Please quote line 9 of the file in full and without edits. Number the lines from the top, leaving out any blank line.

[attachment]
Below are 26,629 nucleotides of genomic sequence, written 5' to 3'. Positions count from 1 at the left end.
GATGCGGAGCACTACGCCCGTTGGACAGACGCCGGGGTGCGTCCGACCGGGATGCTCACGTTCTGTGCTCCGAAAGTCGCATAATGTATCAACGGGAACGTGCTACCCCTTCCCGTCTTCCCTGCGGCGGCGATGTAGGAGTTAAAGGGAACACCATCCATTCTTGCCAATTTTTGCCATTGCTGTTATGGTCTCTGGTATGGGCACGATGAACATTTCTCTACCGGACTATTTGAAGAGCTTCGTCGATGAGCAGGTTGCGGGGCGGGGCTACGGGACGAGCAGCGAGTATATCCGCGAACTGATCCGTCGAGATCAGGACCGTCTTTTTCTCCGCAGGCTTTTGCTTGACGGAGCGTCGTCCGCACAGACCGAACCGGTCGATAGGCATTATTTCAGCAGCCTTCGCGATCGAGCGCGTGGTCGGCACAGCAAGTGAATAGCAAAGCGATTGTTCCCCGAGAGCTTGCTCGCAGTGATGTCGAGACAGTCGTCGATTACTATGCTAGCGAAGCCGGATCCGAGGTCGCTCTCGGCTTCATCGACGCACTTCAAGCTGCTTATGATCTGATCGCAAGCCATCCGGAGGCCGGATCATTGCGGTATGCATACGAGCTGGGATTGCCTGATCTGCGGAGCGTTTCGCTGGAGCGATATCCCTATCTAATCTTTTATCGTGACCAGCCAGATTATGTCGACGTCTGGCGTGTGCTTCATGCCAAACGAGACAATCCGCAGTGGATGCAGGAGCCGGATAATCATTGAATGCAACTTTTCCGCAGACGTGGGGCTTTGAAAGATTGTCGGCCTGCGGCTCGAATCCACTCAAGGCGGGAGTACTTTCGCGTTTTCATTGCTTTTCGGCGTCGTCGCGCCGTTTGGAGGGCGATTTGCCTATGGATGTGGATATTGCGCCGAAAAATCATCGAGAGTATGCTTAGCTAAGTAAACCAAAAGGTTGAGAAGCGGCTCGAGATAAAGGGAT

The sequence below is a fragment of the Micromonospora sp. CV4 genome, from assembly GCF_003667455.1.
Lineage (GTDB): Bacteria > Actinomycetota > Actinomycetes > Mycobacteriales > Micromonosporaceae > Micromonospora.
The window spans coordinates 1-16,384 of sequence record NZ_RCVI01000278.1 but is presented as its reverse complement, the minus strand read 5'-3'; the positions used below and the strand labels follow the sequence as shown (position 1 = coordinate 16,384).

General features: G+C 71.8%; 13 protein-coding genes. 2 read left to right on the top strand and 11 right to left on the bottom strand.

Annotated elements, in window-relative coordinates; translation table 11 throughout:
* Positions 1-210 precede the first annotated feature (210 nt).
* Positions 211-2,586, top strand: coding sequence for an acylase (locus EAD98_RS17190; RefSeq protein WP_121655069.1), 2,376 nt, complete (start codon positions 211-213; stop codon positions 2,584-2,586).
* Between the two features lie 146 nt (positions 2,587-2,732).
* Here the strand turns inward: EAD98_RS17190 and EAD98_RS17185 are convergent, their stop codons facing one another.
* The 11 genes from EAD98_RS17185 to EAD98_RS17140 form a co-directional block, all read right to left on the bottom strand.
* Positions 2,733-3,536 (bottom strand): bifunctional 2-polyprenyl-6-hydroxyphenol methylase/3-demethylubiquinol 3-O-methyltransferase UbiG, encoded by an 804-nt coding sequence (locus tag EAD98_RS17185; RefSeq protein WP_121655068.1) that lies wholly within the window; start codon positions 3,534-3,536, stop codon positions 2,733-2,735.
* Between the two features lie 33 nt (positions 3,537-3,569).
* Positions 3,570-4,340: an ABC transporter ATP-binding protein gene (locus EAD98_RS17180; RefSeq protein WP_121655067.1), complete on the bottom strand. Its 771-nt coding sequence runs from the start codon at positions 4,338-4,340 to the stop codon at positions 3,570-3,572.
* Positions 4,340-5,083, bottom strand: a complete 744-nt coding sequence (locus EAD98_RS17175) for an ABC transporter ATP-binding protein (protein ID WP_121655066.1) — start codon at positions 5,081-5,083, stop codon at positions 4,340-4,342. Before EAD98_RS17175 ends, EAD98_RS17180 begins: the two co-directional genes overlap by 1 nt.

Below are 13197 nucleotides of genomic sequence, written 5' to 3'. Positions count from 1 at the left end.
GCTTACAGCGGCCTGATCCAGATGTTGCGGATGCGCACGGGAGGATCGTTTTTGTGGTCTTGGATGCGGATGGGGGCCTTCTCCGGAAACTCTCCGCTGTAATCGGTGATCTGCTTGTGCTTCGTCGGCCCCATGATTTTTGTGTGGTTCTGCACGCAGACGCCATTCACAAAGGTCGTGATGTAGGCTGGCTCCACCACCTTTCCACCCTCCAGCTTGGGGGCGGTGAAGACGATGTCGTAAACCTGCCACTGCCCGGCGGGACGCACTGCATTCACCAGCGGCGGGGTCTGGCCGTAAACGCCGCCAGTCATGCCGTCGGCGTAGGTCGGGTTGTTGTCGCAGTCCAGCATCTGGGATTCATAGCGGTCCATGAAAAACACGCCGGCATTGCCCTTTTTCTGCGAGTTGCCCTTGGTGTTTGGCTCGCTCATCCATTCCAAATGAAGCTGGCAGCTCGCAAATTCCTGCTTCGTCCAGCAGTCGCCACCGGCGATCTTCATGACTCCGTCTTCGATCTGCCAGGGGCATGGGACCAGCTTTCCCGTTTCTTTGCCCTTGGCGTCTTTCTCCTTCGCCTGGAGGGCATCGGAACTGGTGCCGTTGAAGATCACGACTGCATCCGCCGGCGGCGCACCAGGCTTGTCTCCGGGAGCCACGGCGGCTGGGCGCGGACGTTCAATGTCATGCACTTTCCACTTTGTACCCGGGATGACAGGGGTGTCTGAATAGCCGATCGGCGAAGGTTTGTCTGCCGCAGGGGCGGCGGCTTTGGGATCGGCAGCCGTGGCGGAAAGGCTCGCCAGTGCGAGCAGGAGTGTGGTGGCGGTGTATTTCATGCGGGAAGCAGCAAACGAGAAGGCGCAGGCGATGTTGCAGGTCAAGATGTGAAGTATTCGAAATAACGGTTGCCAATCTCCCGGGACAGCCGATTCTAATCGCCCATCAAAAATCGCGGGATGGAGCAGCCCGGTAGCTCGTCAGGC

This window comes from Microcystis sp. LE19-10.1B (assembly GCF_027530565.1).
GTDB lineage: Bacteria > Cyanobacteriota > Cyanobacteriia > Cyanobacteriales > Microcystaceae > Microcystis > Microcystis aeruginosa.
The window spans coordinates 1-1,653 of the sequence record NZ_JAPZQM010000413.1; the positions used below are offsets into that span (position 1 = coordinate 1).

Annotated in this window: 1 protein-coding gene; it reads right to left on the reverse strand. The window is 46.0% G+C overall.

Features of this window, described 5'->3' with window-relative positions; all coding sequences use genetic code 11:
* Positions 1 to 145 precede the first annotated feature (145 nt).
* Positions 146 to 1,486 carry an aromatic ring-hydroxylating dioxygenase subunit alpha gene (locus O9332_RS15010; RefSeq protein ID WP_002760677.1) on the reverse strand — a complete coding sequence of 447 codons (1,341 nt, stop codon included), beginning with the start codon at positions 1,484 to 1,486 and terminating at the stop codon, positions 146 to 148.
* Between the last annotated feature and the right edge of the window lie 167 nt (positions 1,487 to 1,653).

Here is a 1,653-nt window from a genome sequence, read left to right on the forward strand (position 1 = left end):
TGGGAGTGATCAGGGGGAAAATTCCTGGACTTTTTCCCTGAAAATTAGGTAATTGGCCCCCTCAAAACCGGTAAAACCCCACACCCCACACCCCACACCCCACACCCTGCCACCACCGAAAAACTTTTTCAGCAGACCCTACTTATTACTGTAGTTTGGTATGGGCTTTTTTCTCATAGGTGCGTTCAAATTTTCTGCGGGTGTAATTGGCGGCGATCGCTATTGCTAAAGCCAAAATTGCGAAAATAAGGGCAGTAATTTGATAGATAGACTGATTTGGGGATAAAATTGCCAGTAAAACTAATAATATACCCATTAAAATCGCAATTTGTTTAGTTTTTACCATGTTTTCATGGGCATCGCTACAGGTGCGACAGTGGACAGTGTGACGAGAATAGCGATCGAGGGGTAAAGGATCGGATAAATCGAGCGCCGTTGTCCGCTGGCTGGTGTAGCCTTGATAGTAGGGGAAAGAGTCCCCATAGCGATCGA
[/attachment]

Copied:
* Positions 211-2,586, top strand: coding sequence for an acylase (locus EAD98_RS17190; RefSeq protein WP_121655069.1), 2,376 nt, complete (start codon positions 211-213; stop codon positions 2,584-2,586).